Now replace your point on the edge with a top, spinning at constant speed. A point on the top will experience solar noon after a full rotation, plus or minus a little based on how far it orbited in that time. However, with a circular orbit this adjustment will be the same for each day.

An elliptical orbit sweeps out the same area around the focus per time, so the velocity changes and the length of a solar day varies slightly as well.

https://en.m.wikipedia.org/wiki/Analemma

Henk001

Senior Member.
P { margin-bottom: 0.08in; }

“...only a circle can bring a body back to its original position, while a real inequality of motion could only be caused by a change in the motive power or by a variation in the body moved, both of which assumptions are absurd.” “A History of Astronomy From Thales to Kepler” by J.L.E. Dreyer Page 322

In the above scenario we have a circular orbit and circular rotation with Earth returning to its original position on an axis attached to the sun through gravity.

This is Copernicus arguing the heavenly bodies' motions had to be uniform and circular, still trapped in Plato's dogma. His argumentation on this is flawed as Kepler showed through his first and second law. Both Copernicus and Kepler by the way were still thinking in the Aristotelian way that a movement needed a motive force, where Newton's first law showed this to be untrue.

The axis is not attached to anything. It is the gravitational attraction between the masses that delivers the necessary centripetal force to maintain circular movement. If earth were not rotating there would be no rotational axis at all, but she could still orbit the sun.

Kepler proposed a tilted axis that continually faced the same direction (east for example) as it orbited the sun. Hold a tilted pencil firmly on the edge of a lazy susan spinning CCW. To keep the pencil always facing east you have to rotate the pencil CW for 90 degrees, CCW for 180 degrees, then CW for the remaining 90 degrees. To return to its original position, the object mounted on this axis would have to “change … [its] motive power” "which ... [is] absurd". Also, there is now a force other than gravity (lazy susan) causing the axis to rotate: your arm, which is an external force. The axis is no longer attached to the sun through gravity: it's attached to some external force.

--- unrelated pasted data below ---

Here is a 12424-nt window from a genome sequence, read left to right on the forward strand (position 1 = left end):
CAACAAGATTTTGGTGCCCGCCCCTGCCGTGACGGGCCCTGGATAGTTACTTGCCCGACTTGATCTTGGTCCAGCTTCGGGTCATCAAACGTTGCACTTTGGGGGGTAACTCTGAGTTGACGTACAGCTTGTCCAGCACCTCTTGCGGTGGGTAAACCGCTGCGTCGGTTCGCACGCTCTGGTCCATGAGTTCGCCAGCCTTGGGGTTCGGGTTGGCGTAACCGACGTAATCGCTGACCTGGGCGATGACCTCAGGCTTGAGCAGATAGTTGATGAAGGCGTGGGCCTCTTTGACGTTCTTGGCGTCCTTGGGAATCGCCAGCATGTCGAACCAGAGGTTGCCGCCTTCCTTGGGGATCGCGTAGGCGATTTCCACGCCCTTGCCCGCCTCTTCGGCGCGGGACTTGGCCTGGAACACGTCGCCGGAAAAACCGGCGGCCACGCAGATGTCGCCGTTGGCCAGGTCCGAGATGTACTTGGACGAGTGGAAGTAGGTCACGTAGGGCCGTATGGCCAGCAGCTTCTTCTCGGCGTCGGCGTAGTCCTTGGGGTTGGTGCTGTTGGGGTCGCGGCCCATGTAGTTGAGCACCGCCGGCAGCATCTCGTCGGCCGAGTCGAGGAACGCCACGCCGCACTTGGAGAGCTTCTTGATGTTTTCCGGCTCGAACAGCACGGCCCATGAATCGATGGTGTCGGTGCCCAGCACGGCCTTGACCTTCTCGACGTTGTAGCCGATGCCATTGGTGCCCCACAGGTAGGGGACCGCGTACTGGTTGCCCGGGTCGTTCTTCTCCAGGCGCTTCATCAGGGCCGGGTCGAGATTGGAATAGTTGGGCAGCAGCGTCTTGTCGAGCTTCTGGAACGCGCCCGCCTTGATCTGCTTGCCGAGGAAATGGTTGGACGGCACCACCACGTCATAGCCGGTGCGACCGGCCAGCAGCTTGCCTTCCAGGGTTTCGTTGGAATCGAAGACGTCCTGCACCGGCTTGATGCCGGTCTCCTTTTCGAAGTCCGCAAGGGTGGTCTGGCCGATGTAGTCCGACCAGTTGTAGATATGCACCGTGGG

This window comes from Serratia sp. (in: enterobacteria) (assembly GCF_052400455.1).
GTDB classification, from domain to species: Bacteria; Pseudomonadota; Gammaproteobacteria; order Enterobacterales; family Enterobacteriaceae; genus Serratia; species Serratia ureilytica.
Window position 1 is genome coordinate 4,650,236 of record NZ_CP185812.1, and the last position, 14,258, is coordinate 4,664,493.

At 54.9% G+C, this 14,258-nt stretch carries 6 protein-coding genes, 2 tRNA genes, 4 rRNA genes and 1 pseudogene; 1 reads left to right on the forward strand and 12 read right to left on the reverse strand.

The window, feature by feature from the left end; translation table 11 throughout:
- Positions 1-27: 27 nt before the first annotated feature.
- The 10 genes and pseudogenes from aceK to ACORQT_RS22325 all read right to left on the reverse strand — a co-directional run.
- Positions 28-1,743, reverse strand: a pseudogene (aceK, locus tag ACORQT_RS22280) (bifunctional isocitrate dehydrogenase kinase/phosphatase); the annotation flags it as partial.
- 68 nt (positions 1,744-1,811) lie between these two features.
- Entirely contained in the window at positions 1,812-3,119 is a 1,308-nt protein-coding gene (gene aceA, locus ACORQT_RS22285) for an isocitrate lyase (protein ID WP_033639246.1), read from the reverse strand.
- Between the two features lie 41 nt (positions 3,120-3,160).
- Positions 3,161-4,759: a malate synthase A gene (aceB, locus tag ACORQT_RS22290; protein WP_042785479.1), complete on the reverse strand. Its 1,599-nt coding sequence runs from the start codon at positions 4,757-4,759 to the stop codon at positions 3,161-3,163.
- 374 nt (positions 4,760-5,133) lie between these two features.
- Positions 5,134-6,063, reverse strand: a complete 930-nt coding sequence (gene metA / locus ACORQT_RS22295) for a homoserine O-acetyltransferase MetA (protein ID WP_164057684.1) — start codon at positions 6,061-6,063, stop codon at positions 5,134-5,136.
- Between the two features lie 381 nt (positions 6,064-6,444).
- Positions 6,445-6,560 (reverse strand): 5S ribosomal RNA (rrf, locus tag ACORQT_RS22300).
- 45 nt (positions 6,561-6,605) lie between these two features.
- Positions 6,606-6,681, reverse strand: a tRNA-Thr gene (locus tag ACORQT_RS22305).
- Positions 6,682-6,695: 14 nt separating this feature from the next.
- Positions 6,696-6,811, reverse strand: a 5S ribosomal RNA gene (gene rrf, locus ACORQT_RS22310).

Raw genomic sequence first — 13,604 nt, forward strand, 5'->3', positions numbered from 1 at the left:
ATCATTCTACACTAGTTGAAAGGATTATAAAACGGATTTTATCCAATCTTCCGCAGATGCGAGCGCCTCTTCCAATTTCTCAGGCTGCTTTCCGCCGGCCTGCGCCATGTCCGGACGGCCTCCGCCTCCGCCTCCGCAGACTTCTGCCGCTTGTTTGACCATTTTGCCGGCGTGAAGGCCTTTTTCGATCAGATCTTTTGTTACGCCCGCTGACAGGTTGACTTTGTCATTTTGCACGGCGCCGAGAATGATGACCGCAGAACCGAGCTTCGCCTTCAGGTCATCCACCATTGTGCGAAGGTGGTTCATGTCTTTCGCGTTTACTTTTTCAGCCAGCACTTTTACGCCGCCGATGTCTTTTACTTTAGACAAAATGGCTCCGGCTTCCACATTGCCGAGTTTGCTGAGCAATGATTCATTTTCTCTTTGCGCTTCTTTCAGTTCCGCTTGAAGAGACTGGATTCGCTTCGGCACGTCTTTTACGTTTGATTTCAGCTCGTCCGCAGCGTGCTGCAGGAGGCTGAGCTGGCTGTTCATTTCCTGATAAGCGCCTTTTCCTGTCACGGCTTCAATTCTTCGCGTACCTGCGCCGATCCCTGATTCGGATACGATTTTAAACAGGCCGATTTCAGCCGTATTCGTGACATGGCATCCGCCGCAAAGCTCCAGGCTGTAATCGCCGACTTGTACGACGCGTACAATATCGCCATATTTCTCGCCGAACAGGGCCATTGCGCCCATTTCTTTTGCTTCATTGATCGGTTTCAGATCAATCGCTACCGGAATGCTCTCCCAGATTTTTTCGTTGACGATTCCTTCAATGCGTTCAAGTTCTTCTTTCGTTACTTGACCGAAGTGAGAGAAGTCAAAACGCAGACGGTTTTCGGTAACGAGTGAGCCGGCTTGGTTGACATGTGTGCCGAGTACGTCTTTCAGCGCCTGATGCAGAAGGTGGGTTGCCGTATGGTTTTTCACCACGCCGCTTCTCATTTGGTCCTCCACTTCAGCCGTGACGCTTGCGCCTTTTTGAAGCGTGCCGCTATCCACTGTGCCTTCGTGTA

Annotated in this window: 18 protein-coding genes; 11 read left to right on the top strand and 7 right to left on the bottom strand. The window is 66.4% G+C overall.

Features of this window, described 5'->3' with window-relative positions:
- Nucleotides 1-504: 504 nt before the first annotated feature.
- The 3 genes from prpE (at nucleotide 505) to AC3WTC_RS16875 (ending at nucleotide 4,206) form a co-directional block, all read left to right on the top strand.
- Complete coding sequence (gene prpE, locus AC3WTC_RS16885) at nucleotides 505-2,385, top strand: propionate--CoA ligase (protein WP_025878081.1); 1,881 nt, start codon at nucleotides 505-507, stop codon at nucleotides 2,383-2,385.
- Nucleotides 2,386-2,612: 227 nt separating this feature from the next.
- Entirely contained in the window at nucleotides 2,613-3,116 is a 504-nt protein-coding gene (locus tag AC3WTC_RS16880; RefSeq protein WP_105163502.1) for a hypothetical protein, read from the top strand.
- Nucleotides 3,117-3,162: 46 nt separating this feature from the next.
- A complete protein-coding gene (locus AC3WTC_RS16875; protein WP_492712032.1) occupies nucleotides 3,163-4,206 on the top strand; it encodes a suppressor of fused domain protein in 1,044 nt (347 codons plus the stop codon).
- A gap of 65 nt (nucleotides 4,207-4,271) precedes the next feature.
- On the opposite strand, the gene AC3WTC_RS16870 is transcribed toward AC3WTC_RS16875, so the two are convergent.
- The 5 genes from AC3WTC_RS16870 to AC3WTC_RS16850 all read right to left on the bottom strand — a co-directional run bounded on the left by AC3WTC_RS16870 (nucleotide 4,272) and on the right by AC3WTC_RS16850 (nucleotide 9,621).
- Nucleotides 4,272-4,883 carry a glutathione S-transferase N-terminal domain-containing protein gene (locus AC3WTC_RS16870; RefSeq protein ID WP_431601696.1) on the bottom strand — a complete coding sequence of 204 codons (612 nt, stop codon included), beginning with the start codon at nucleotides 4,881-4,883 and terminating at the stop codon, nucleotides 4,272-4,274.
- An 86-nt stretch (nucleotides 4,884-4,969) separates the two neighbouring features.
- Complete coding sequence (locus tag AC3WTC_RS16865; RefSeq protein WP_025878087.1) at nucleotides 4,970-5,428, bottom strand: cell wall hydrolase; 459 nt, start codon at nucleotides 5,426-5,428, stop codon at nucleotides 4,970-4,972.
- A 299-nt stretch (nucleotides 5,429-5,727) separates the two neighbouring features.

Again -- the axis is not facing any particular direction. It is a mathematical line around which the earth rotates. The axis itself is pointing (not facing) on one side towards the north celestial pole and on the other side towards the south celestial pole. There is no east or west "from the standpoint of the axis". As when you stand on the north pole there is only one direction you can go: south.

Hama Neggs

Senior Member.
The outside edge of the lazy susan is Earth's orbit. An object (Earth) mounted on this axis would have a constant rotational velocity to return to its starting point
Mounted on WHAT axis? The edge of a lazy susan is not an axis.

Hold a tilted pencil firmly on the edge of a lazy susan spinning CCW. To keep the pencil always facing east you have to rotate the pencil CW for 90 degrees, CCW for 180 degrees, then CW for the remaining 90 degrees.

I can make no sense out of what you're saying. The only way for an orbiting body to remain "facing" the same way is if it has no rotation. Of course we have to specify rotation relative to WHAT.

Also, there is now a force other than gravity (lazy susan) causing the axis to rotate: your arm, which is an external force.

Your terms are too confused. Earth's "axis" does not "rotate", Earth does. Earth AND it's axis revolve around the sun.

The axis is no longer attached to the sun through gravity: it's attached to some external force.

You're making no sense. An "axis" has no mass to be attracted by gravity from any other body.

Hevach

Senior Member.
Polaris is (as good as) stationary. It is 433 lightyears away. That is more than 27,000,000 x the distance earth-sun. Therefore in this graphic you can't distinguish the tiny angle that in fact should be between those arrows pointing at Polaris. Or to put it differently. Those arrows are (as good as) parallel. Parallel lines intersect at infinity and 433 lightyears is as good as infinitely far away as compared with the distance earth-sun.
That tiny angle is measurable by the way. It is called the parallax and for Polaris this angle is 0.00745" (arcseconds). (In fact that's where we got its distance from.) Polaris -- like may other "nearby" stars -- seems to make a yearly ellipse, only visible through a strong telescope, with a diameter of that 0.00745" which is in fact a projection of the earths yearly orbit around the sun. This is but one example of observational evidence for the movement of the earth.
To add to this, the smallest difference the human eye can distinguish is right around 0.01 degrees, or 36 arcseconds. And that's with immediate movements or closely separated objects - Polaris takes six months to move from one side to the other of its .00745 arcsecond range.

The distances to stars are mind boggling - and it's crazy to think people overestimate them even more mind bogglingly (it's almost certain every star you can see with your eyes in the sky is still burning, a very small number are likely to die "soon" and the chances that even one of them already has is almost zero). 433 ly is 27,380,000 astronomical units. Earth's orbit is two astronomical units wide.

A completely to-scale version of that diagram would have Earth at opposite solstices and Polaris at the top of the image form an equilateral triangle 2 inches wide and over 432 miles tall.